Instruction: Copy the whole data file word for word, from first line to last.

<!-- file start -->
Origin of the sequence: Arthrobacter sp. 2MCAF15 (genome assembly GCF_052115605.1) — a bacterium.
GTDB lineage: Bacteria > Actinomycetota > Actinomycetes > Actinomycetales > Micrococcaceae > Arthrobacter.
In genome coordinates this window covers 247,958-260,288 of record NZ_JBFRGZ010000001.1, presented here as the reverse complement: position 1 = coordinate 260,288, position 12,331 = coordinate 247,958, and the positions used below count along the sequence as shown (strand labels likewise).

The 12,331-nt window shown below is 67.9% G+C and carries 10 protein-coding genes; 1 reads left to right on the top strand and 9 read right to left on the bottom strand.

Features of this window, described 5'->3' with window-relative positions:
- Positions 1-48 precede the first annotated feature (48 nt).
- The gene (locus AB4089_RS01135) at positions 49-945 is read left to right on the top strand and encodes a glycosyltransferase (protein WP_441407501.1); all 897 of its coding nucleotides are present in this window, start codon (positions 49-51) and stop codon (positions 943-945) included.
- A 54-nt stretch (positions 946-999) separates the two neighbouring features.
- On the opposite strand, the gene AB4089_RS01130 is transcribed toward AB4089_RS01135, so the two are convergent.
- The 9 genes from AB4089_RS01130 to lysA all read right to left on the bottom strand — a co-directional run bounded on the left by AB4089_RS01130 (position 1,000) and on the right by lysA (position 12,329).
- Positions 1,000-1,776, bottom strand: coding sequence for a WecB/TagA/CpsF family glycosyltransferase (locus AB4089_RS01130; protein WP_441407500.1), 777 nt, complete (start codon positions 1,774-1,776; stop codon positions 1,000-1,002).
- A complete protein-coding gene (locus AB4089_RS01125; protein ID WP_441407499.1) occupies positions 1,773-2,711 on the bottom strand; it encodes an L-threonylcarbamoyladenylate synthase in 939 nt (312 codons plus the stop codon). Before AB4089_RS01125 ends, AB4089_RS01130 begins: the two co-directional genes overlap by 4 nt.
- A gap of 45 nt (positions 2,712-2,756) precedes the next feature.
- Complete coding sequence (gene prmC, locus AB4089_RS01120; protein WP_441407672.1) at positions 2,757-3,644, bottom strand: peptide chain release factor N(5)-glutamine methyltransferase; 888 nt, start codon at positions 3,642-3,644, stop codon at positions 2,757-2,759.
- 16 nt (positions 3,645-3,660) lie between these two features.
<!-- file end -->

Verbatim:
Origin of the sequence: Arthrobacter sp. 2MCAF15 (genome assembly GCF_052115605.1) — a bacterium.
GTDB lineage: Bacteria > Actinomycetota > Actinomycetes > Actinomycetales > Micrococcaceae > Arthrobacter.
In genome coordinates this window covers 247,958-260,288 of record NZ_JBFRGZ010000001.1, presented here as the reverse complement: position 1 = coordinate 260,288, position 12,331 = coordinate 247,958, and the positions used below count along the sequence as shown (strand labels likewise).

The 12,331-nt window shown below is 67.9% G+C and carries 10 protein-coding genes; 1 reads left to right on the top strand and 9 read right to left on the bottom strand.

Features of this window, described 5'->3' with window-relative positions:
- Positions 1-48 precede the first annotated feature (48 nt).
- The gene (locus AB4089_RS01135) at positions 49-945 is read left to right on the top strand and encodes a glycosyltransferase (protein WP_441407501.1); all 897 of its coding nucleotides are present in this window, start codon (positions 49-51) and stop codon (positions 943-945) included.
- A 54-nt stretch (positions 946-999) separates the two neighbouring features.
- On the opposite strand, the gene AB4089_RS01130 is transcribed toward AB4089_RS01135, so the two are convergent.
- The 9 genes from AB4089_RS01130 to lysA all read right to left on the bottom strand — a co-directional run bounded on the left by AB4089_RS01130 (position 1,000) and on the right by lysA (position 12,329).
- Positions 1,000-1,776, bottom strand: coding sequence for a WecB/TagA/CpsF family glycosyltransferase (locus AB4089_RS01130; protein WP_441407500.1), 777 nt, complete (start codon positions 1,774-1,776; stop codon positions 1,000-1,002).
- A complete protein-coding gene (locus AB4089_RS01125; protein ID WP_441407499.1) occupies positions 1,773-2,711 on the bottom strand; it encodes an L-threonylcarbamoyladenylate synthase in 939 nt (312 codons plus the stop codon). Before AB4089_RS01125 ends, AB4089_RS01130 begins: the two co-directional genes overlap by 4 nt.
- A gap of 45 nt (positions 2,712-2,756) precedes the next feature.
- Complete coding sequence (gene prmC, locus AB4089_RS01120; protein WP_441407672.1) at positions 2,757-3,644, bottom strand: peptide chain release factor N(5)-glutamine methyltransferase; 888 nt, start codon at positions 3,642-3,644, stop codon at positions 2,757-2,759.
- 16 nt (positions 3,645-3,660) lie between these two features.